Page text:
Enjoying my swing with the Little Leaguers

July 20, 2004|by TIM KOELBLE

Having the opportunity to report on two Little League District 1 games last week was the first time since I've been here I had seen the little ones play baseball.

I had forgotten about the Little League pledge, recited prior to each game.

Immediately, it brought back memories of when I was involved in both the 9-10- and 11-12-year-old divisions where I previously lived.

And, it even brought back more memories from the days, albeit with wooden bats, when I played in the same age divisions, cracking the ball all over the field.


When it comes to baseball, almost all of the kids playing now, and those from the past, had idols.

Mine was Rocky Colavito, who played with the Cleveland Indians, and I always wanted to hit home runs like he did. I was fortunate enough to be nearly as big as I am now in height and was able to produce a few four-baggers.

I'm sure kids playing today have idols, too - Barry Bonds, Sammy Sosa, Pedro Martinez, Roger Clemens to name a few possibilities.

Last week, I was impressed in two specific areas at each location. The first game I covered was the South Mountain-Halfway contest at South Mountain, followed by South Mountain's visit to Maugansville.

I was pleasantly surprised by the size of the crowds at each location.

Monroe Street, along with the parking lot at South Mountain, was packed. The same held true at Maugansville the following night.

There were plenty of fannies in the stands, lawn chairs and beds of pickup trucks. The cheering support for each team let the players know their fans were behind them.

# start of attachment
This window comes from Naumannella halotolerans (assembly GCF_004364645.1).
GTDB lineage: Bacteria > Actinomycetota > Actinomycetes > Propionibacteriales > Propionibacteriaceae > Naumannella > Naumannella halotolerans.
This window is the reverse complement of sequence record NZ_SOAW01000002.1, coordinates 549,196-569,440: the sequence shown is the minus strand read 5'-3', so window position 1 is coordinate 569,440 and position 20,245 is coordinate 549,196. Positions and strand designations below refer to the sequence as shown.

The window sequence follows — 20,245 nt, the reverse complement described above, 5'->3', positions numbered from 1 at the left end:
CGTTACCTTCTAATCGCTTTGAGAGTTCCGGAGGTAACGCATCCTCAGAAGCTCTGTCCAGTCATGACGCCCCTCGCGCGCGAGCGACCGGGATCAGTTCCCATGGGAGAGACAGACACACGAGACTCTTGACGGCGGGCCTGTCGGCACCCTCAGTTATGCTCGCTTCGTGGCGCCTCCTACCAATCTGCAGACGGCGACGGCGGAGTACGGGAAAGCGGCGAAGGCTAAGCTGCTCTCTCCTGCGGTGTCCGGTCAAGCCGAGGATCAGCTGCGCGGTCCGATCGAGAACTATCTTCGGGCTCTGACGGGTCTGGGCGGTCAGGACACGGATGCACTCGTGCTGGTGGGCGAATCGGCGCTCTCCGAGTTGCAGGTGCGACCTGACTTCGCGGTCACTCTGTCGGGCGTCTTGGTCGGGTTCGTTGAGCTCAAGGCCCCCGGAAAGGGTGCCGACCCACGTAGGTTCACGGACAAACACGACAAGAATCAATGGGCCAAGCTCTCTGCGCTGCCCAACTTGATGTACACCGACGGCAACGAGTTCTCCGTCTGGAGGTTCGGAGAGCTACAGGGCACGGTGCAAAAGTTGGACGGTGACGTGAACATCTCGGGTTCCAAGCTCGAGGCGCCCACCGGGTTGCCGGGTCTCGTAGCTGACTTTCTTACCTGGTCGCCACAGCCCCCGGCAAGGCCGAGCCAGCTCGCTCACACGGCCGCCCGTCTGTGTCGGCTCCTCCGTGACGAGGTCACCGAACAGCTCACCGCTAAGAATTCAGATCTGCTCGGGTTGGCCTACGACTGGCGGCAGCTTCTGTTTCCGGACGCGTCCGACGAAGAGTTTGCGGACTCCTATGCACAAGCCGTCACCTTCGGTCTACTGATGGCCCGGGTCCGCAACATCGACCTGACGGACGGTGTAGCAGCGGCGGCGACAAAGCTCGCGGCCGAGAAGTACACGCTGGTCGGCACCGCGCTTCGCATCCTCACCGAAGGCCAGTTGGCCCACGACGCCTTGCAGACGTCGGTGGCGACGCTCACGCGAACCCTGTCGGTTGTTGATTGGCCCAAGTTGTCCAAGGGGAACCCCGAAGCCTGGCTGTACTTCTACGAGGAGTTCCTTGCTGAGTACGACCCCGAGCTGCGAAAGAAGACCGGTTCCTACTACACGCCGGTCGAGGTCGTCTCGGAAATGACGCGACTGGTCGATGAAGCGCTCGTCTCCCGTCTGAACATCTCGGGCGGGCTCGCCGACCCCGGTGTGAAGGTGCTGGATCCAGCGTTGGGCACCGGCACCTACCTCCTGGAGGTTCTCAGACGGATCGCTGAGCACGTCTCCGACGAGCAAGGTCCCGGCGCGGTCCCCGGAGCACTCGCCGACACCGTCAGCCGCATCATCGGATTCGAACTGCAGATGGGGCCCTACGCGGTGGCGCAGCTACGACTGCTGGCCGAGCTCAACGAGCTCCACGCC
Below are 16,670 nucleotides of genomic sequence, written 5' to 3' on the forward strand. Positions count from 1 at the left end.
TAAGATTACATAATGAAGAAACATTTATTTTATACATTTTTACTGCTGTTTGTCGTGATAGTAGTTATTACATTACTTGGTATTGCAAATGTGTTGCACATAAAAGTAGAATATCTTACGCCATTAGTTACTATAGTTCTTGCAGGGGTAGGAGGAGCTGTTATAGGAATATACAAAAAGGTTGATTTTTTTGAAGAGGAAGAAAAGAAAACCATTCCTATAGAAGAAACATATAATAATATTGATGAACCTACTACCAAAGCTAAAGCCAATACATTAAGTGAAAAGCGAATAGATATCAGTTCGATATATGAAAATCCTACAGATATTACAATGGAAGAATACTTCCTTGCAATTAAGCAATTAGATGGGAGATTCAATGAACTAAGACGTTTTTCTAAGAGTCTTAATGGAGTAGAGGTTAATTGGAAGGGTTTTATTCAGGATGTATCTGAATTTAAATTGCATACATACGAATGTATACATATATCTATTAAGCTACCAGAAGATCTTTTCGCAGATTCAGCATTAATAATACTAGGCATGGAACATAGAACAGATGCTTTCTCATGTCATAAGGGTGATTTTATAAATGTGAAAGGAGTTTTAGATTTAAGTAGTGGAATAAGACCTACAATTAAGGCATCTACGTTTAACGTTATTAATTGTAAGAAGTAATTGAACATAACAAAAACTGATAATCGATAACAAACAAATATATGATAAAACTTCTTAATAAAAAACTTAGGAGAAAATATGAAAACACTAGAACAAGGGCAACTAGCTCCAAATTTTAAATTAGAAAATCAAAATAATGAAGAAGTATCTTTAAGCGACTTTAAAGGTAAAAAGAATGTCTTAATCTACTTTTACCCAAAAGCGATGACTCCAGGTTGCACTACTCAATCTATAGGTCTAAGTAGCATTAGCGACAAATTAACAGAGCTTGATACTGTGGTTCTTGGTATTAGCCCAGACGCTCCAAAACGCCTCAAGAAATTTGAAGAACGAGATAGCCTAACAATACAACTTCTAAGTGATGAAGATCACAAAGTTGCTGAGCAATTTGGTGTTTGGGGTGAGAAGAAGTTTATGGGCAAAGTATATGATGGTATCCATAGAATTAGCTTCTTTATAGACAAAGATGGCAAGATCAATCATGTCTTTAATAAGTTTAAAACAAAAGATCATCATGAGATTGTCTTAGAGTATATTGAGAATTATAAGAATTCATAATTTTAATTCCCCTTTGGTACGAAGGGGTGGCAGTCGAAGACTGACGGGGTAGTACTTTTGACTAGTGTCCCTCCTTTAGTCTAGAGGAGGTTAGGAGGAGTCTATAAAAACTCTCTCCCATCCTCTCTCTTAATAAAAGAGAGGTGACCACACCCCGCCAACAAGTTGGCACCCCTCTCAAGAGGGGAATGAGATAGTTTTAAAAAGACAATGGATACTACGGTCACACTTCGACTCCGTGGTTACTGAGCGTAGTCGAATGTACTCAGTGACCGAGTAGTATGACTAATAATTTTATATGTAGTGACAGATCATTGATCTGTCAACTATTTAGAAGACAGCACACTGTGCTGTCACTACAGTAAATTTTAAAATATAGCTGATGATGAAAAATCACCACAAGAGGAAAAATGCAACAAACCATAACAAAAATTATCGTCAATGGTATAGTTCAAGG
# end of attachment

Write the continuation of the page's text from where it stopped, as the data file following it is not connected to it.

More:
The concession stands at both locations were packed and no doubt made a fair amount of money with the outstanding food that was available.

The quality of play on the field was superior each game.

The kids were in all sizes - tall, short, some a little cubby, some pencil thin. However, there was one common element that stood out among each - hustle.

Not one kid quit, even those on the losing end. For the most part, the games were well-played. There were bunts, line drives, long fly balls and blasts over the fence. There was good pitching and, surprisingly, a good amount of defense displayed.

The only factor that left a sour taste were some of the parents, voicing their displeasure at some decisions made by umpires, individuals who volunteer their time. There were many comments made toward the players on the opposition - something not needed.

That, too, was not a surprise, having heard it in my days back in Cleveland from both sides of the fence. It's just unfortunate that parents just can't let go and let their kids play the game between the lines without unjust criticism.

Overall, it was a pleasant experience and my hat goes off to each competitor and to the individuals who volunteer their time to make each league a success.

Congratulations to Maugansville on its first championship in the 30-year history of the 11-12-year-old league. You made Jay W. Stouffer a happy man at last. All the best to each in the state tournament as it unfolds this weekend.

Tim Koelble is a staff writer for The Morning Herald. His column appears every other Tuesday. He can be reached at 301-733-5131, ext. 2311, or by e-mail at

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